The first, raised in a New York Times editorial, ”Detroit’s Immigration Solution,” (Feb. 6), involves a near- universal admission of failure—a major city bankrupt, fast losing population, its public obligations such as pensions thus far unmet: collapse, disaster, any way you cut it. The Michigan legislature’s response, an emergency management plan, superseding the authority of local government, in effect, kicking the city while it is down, and now, the governor’s recommendation, facilitating the immigration of 50,000 degree-holding savants (Silicon Valley on Lake St. Clair) to revitalize the city’s economy. Whoa. There is no mention of what brought Detroit to its knees, from the flight of industry to the illegal activities of mega-banks in pedaling exotic (worthless) financial instruments, or for that matter, disinvestment in a predominantly black city (as in not providing an effective jobs-policy or vital social safety net), so that Detroit becomes the showcase—i.e., scapegoat—for the wider failure of America, too busy fighting wars, too short-changed domestically because some one-half of all discretionary spending goes to the military, to care about what happens to the polity and its people.
This is not an issue of patriotic chauvinism—caring about the polity and its people normally is the moral obligation of government. In a class-state, however, both are expendable when it suits the interest of ruling groups. Detroit emblems the America of our time, or rather, is the living carcass of what America has done to itself, and by extension, the world at large. The mental-set is conquest, hegemony, waste, sterilized killing (as in drone “pilots” sitting 8,000 miles away pulling death-wielding levers in comfort), and, in the name of counterterrorism, perpetrating soft-glove terrorism on the American people via massive surveillance. In such a context, from every which way, the negation of social democratization, how expect any just solution to Detroit’s problems, and the Detroits down the line possibly awaiting the same fate?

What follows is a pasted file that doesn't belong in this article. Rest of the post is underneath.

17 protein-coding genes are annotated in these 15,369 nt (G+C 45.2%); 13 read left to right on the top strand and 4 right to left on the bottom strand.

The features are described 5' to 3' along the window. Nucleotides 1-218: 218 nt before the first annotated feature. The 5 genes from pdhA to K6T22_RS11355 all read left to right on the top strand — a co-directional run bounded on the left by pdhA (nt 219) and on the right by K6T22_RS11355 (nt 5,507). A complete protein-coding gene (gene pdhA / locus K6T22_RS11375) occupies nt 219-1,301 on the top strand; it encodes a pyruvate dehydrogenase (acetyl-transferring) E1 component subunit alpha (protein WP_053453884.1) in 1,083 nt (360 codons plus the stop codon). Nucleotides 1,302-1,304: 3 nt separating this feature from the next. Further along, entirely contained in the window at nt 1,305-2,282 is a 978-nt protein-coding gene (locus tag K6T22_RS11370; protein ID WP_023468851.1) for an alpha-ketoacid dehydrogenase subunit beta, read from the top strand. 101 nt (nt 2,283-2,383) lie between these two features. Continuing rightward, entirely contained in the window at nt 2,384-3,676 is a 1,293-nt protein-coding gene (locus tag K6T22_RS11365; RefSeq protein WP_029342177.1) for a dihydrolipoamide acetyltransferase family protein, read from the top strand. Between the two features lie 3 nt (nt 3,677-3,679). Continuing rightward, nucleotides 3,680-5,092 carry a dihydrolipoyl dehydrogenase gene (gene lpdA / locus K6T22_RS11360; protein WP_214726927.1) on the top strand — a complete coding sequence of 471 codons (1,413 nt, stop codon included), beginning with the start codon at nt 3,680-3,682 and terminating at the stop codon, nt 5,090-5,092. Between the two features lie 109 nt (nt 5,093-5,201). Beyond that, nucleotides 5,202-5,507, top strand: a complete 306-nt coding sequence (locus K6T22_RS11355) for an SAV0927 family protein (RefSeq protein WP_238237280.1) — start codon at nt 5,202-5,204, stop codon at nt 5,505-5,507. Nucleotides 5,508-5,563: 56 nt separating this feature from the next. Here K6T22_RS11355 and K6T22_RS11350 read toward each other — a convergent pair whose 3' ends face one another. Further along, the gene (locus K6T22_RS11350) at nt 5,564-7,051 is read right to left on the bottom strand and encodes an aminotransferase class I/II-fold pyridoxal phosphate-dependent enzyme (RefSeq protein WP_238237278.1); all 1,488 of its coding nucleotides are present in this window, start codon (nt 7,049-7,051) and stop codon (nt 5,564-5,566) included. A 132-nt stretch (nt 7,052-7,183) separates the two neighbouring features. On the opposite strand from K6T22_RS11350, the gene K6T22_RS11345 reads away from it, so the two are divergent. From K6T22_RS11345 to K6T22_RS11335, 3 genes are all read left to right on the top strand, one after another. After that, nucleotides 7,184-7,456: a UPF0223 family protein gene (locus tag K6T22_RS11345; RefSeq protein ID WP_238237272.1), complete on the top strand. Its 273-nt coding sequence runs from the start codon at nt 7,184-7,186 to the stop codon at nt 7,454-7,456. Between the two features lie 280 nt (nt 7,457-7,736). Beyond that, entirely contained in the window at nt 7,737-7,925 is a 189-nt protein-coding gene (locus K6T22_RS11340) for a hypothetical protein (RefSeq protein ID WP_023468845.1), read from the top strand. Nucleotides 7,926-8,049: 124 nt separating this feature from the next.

My New York Times Comment on the aforementioned editorial, same date, follows:
America will do anything not to face its inner vacuity and moral rot. Sure, look elsewhere for relief and for conveniently skipping over the challenges which confront a nation in decline. Never mind, the insult Snyder’s plan is to the black population of Detroit, as though by definition both inferior and to blame for the bankruptcy. Bank of America and other vendors of toxic instruments that helped bring the city’s financial position down go unpunished, even bailed out, while Detroiters black and white become the victims.
America’s priorities are so screwed up–I refer specifically to the grotesque military budget and thirst for global hegemony–that in time there will be more Detroits on the economic landscape. Crumbling infrastructure nationwide is one indication, assaults on the social safety net another, of the cost of world military superiority. Here we speak of 50,000 immigrants, when in fact POTUS has done nothing for domestic job creation and unemployment itself is high.
In this light, immigrants become analogous to strikebreakers, less because they will be taking others’ jobs, but because they would embody the policy of further cheapening the lives of a resident population, rendering them captive to still worse treatment. Detroit becomes early 20th century India–caste system and all; or perhaps the pre-1960 American South, with blacks “put in their place.”